Contempt of court and freedom of expression have never been comfortable bed mates. The Act doesn’t solve this age-old issue.

It does, however, try to balance freedom of expression with the need to have a fair, unbiased trial, says Willis.

Section 14 of the NZ Bill of Rights Act 1990 affirms that everyone has the right to freedom of expression. But the Law Commission says this must be balanced with the importance of protecting the administration of justice and the rule of the law.

Willis adds: “Fair trial rights and freedom of expression rights are both fundamental, and there is no obvious right answer in terms of which should dominate in any set of circumstances.

“Indeed, different jurisdictions around the world have found the appropriate balance sits in slightly different places, and this is to be expected because of the nature of the issues involved.”

Willis says inevitably there will be some restriction on the freedom of expression under New Zealand law as a result of the legislation.

“The intention is that these restrictions are practical and go only as far as needed to preserve the integrity of the courtroom process. Whether that is in fact the case is something we will learn only over time.”

The biggest concern or fish hook with the new legislation, says Willis, is the way it codifies the common law offence of scandalising the court.

“Broadly, the provisions make it an offence to undermine public confidence in the judiciary – for example, by criticising judges for their rulings in a public forum. The offence has directly or effectively been abolished in almost all of the major western law jurisdictions New Zealand compares itself to.”

Willis, along with AUT senior lecturer Leonid Sirota, argues the offence should be repealed because of:

  • the way it interfered with freedom of expression and freedom of conscience;
  • its potential to reverse the presumption of innocence;
  • and the broad prosecutorial discretion involved, making the law in this area very uncertain.

The select committee largely endorsed this suggestion but Parliament overruled the committee on this point.

Another potential issue, says Anson-Holland, is anything not specified in the five offences proscribed by the Act comes under the old common law provisions. “There is still that element of ambiguity.”

Anson-Holland says it is interesting that the Act doesn’t cover civil trials in the same way as criminal proceedings, though contempt as an offence extends across both jurisdictions.

He says although the Act concerns itself with the publication of certain criminal trial information, it doesn’t have a corresponding section for “publication contempt” in civil trials.

“Under the Act it would simply revert to the common law provisions. It seems strange to me that publication contempt for civil trials is not codified and so, perhaps, this is one of the shortcomings of the Act. This seems to diminish the accessibility of its purpose.”

It will, however, benefit lawyers looking to enforce civil court orders.

“If you have a civil order, there can be instances where there is nothing stopping an individual or entity from refusing to abide by that order if they think they have been aggrieved in some way. Where do you go from there? Well, the last bastion of opposition to such conduct is contempt.”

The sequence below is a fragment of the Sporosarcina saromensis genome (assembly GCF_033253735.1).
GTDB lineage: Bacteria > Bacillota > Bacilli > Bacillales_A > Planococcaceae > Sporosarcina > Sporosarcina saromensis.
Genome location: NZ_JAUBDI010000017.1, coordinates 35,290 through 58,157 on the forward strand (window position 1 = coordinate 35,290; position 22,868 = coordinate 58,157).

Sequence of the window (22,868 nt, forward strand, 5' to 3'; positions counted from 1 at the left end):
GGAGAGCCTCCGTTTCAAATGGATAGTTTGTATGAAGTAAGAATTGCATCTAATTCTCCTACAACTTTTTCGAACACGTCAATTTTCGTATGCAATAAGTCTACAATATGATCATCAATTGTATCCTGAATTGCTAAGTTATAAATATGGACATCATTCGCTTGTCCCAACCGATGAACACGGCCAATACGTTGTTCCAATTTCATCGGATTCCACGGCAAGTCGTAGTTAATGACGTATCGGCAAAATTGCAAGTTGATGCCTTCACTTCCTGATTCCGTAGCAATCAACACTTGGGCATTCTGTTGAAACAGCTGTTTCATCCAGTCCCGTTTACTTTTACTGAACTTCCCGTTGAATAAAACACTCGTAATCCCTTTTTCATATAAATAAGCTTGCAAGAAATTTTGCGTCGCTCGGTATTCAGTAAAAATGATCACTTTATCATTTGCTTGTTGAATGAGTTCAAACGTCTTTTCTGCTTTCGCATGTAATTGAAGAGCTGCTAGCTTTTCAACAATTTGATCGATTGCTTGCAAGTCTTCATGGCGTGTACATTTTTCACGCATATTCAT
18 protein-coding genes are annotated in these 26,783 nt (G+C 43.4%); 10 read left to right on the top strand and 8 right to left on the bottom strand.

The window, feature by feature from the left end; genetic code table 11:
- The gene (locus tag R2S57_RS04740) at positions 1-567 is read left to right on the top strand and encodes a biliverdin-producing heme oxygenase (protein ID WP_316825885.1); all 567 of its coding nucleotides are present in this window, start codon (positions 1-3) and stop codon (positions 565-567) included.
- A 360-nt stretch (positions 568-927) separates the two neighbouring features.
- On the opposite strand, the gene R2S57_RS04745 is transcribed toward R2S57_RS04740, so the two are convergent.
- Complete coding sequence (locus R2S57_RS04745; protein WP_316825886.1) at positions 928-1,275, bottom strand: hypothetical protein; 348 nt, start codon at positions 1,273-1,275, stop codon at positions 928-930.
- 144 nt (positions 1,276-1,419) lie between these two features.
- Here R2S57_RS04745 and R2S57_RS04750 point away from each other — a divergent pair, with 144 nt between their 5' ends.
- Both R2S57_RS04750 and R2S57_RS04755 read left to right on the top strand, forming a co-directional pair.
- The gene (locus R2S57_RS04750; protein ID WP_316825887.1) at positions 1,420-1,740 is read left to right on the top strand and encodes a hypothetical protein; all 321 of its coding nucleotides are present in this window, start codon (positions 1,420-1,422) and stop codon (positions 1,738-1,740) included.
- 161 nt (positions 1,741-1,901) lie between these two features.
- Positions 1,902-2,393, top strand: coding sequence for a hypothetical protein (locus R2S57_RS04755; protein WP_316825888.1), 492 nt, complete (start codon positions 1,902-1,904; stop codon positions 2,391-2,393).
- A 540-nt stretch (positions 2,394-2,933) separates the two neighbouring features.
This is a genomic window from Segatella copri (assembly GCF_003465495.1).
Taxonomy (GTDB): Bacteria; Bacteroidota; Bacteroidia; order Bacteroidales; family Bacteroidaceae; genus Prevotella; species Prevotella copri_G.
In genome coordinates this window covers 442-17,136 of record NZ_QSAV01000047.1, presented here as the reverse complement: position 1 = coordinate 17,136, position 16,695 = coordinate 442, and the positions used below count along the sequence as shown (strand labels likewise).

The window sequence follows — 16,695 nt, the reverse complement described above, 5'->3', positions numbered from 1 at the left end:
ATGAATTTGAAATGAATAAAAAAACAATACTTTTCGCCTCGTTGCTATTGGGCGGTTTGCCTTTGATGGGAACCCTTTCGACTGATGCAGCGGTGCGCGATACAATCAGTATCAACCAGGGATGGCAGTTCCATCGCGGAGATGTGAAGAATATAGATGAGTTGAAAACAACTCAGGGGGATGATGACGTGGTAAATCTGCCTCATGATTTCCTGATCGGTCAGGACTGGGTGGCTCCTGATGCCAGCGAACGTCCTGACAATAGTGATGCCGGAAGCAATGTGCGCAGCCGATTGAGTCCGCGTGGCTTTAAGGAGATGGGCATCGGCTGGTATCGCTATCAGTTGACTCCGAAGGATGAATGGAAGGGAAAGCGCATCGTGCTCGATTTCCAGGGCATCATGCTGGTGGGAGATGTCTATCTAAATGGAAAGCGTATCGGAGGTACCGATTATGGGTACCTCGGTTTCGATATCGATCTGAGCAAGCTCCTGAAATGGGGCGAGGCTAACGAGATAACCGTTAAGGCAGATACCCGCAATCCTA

Anson-Holland cites the series of decisions leading to the Supreme Court’s 2010 judgment in Siemer v Solicitor-General where litigant Vincent Ross Siemer was imprisoned for up to three months (or until he complied with the order, whichever came first) for deliberate and ongoing breaches of an interim injunction issued by the High Court in 2005.

The Supreme Court held, by a 3-2 majority decision, that an indefinite sentence of imprisonment until compliance, also known as a “keys in the pocket” sentence, was inappropriate.

In Horton v Burke the judge found a mother was in contempt of court for enrolling her daughter in a new school, contrary to an order by the court. She was fined $400 plus court costs of $130.

In another case, fines of $13,000 were imposed on Stephen Bhana and Jasu Mati Bhana for contempt of court after they failed to hand over company records in relation to the liquidation of their property investment company, Ranolf Company Limited.

Judge, jury and executioner
Under the old law, judges were judge, jury and executioner when it came to contempt of court – in short, a fiefdom in the courtroom. Over the years this absolute power has been restricted.

Nonetheless, the Law Commission said many aspects of society have changed since the contempt powers were first developed and exercised. “The summary jurisdiction places wide powers of investigation and punishment in the hands of judges who use it.”

Even with the new Act, the judge is still largely the decider of contempt, says Anson-Holland.

But the new Act provides that a person cited and detained for disruptive behaviour relating to a court proceeding must have the matter reviewed before the court rises at the end of the day.

The presiding judge must consider whether there are “exceptional circumstances” that warrant another judge hearing the matter. “It is quite unclear what these ‘exceptional circumstances’ may be,” says Anson-Holland.